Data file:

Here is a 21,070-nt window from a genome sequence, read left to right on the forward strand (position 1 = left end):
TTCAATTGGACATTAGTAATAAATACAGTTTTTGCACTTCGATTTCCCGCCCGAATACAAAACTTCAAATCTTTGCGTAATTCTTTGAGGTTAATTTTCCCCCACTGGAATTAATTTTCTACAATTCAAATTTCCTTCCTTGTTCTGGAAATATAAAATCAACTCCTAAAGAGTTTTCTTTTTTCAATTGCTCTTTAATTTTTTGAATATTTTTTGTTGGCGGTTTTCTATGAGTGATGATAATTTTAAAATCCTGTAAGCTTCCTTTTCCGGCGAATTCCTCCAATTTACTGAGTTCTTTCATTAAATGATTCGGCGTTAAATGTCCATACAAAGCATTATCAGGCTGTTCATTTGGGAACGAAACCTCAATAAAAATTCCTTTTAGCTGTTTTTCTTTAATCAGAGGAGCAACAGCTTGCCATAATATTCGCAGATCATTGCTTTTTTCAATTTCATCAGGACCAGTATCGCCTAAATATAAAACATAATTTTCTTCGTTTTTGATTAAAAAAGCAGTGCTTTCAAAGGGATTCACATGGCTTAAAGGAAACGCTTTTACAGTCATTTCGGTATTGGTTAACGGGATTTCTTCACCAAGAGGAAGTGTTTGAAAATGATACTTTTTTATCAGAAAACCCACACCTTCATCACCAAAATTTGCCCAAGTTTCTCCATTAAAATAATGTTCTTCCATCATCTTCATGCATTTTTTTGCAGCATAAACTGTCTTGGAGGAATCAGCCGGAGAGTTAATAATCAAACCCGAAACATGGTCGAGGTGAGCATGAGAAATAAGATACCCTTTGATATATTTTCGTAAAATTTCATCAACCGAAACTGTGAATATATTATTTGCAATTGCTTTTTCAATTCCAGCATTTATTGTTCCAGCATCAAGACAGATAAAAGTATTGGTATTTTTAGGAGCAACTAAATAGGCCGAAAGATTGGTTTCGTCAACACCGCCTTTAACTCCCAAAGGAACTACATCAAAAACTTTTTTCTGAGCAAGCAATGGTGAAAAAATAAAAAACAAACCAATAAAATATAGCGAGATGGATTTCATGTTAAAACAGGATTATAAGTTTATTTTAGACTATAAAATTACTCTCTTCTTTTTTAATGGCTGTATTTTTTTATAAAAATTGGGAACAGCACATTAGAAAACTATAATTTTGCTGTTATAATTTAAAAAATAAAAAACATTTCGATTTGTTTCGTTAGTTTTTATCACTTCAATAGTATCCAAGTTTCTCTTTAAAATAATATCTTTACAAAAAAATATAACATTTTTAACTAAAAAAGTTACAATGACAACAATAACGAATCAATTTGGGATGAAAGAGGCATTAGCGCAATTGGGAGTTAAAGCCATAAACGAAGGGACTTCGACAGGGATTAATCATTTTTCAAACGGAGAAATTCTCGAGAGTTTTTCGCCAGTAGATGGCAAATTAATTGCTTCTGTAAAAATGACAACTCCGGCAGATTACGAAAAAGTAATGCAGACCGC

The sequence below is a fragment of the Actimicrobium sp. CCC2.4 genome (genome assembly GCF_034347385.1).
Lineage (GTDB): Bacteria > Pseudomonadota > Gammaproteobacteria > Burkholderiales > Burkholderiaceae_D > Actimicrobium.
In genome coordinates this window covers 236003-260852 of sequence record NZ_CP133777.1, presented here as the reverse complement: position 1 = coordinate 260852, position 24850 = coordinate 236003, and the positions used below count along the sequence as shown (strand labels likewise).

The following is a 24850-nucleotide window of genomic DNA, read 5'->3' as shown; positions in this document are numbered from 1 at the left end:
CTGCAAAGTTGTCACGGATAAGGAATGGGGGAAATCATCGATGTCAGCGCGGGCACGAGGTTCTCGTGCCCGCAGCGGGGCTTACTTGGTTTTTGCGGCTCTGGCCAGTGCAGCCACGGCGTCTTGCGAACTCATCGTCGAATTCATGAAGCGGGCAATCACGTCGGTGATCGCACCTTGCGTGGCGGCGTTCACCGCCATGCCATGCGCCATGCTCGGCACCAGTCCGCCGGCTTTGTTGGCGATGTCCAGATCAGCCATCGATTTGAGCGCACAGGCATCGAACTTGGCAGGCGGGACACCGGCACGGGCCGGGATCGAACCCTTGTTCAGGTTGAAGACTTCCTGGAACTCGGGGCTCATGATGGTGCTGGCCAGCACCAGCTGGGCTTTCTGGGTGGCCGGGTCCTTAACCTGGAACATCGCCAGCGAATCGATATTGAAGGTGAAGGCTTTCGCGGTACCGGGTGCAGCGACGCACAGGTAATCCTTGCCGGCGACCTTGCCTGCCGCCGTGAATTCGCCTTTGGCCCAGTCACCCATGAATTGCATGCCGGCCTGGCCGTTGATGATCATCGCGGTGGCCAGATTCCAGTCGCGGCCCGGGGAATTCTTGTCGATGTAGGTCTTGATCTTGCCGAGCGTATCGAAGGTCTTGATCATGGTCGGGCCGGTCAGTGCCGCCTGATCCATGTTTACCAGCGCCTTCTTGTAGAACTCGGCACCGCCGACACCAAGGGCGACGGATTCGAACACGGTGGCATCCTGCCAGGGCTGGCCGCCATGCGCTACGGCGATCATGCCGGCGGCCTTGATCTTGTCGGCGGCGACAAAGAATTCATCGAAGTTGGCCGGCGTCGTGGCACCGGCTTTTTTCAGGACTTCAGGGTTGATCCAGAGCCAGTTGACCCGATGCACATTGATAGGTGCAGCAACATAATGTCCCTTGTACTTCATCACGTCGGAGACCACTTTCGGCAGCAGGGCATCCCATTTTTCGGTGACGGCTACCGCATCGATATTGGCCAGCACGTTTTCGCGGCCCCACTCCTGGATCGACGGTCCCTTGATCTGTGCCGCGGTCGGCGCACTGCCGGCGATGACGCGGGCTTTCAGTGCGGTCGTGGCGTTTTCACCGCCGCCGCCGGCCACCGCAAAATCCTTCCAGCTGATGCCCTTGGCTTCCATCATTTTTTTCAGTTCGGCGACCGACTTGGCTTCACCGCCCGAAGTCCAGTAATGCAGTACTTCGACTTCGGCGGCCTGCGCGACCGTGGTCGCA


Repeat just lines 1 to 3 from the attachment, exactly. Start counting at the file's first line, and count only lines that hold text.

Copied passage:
Here is a 21,070-nt window from a genome sequence, read left to right on the forward strand (position 1 = left end):
TTCAATTGGACATTAGTAATAAATACAGTTTTTGCACTTCGATTTCCCGCCCGAATACAAAACTTCAAATCTTTGCGTAATTCTTTGAGGTTAATTTTCCCCCACTGGAATTAATTTTCTACAATTCAAATTTCCTTCCTTGTTCTGGAAATATAAAATCAACTCCTAAAGAGTTTTCTTTTTTCAATTGCTCTTTAATTTTTTGAATATTTTTTGTTGGCGGTTTTCTATGAGTGATGATAATTTTAAAATCCTGTAAGCTTCCTTTTCCGGCGAATTCCTCCAATTTACTGAGTTCTTTCATTAAATGATTCGGCGTTAAATGTCCATACAAAGCATTATCAGGCTGTTCATTTGGGAACGAAACCTCAATAAAAATTCCTTTTAGCTGTTTTTCTTTAATCAGAGGAGCAACAGCTTGCCATAATATTCGCAGATCATTGCTTTTTTCAATTTCATCAGGACCAGTATCGCCTAAATATAAAACATAATTTTCTTCGTTTTTGATTAAAAAAGCAGTGCTTTCAAAGGGATTCACATGGCTTAAAGGAAACGCTTTTACAGTCATTTCGGTATTGGTTAACGGGATTTCTTCACCAAGAGGAAGTGTTTGAAAATGATACTTTTTTATCAGAAAACCCACACCTTCATCACCAAAATTTGCCCAAGTTTCTCCATTAAAATAATGTTCTTCCATCATCTTCATGCATTTTTTTGCAGCATAAACTGTCTTGGAGGAATCAGCCGGAGAGTTAATAATCAAACCCGAAACATGGTCGAGGTGAGCATGAGAAATAAGATACCCTTTGATATATTTTCGTAAAATTTCATCAACCGAAACTGTGAATATATTATTTGCAATTGCTTTTTCAATTCCAGCATTTATTGTTCCAGCATCAAGACAGATAAAAGTATTGGTATTTTTAGGAGCAACTAAATAGGCCGAAAGATTGGTTTCGTCAACACCGCCTTTAACTCCCAAAGGAACTACATCAAAAACTTTTTTCTGAGCAAGCAATGGTGAAAAAATAAAAAACAAACCAATAAAATATAGCGAGATGGATTTCATGTTAAAACAGGATTATAAGTTTATTTTAGACTATAAAATTACTCTCTTCTTTTTTAATGGCTGTATTTTTTTATAAAAATTGGGAACAGCACATTAGAAAACTATAATTTTGCTGTTATAATTTAAAAAATAAAAAACATTTCGATTTGTTTCGTTAGTTTTTATCACTTCAATAGTATCCAAGTTTCTCTTTAAAATAATATCTTTACAAAAAAATATAACATTTTTAACTAAAAAAGTTACAATGACAACAATAACGAATCAATTTGGGATGAAAGAGGCATTAGCGCAATTGGGAGTTAAAGCCATAAACGAAGGGACTTCGACAGGGATTAATCATTTTTCAAACGGAGAAATTCTCGAGAGTTTTTCGCCAGTAGATGGCAAATTAATTGCTTCTGTAAAAATGACAACTCCGGCAGATTACGAAAAAGTAATGCAGACCGC

The sequence below is a fragment of the Actimicrobium sp. CCC2.4 genome (genome assembly GCF_034347385.1).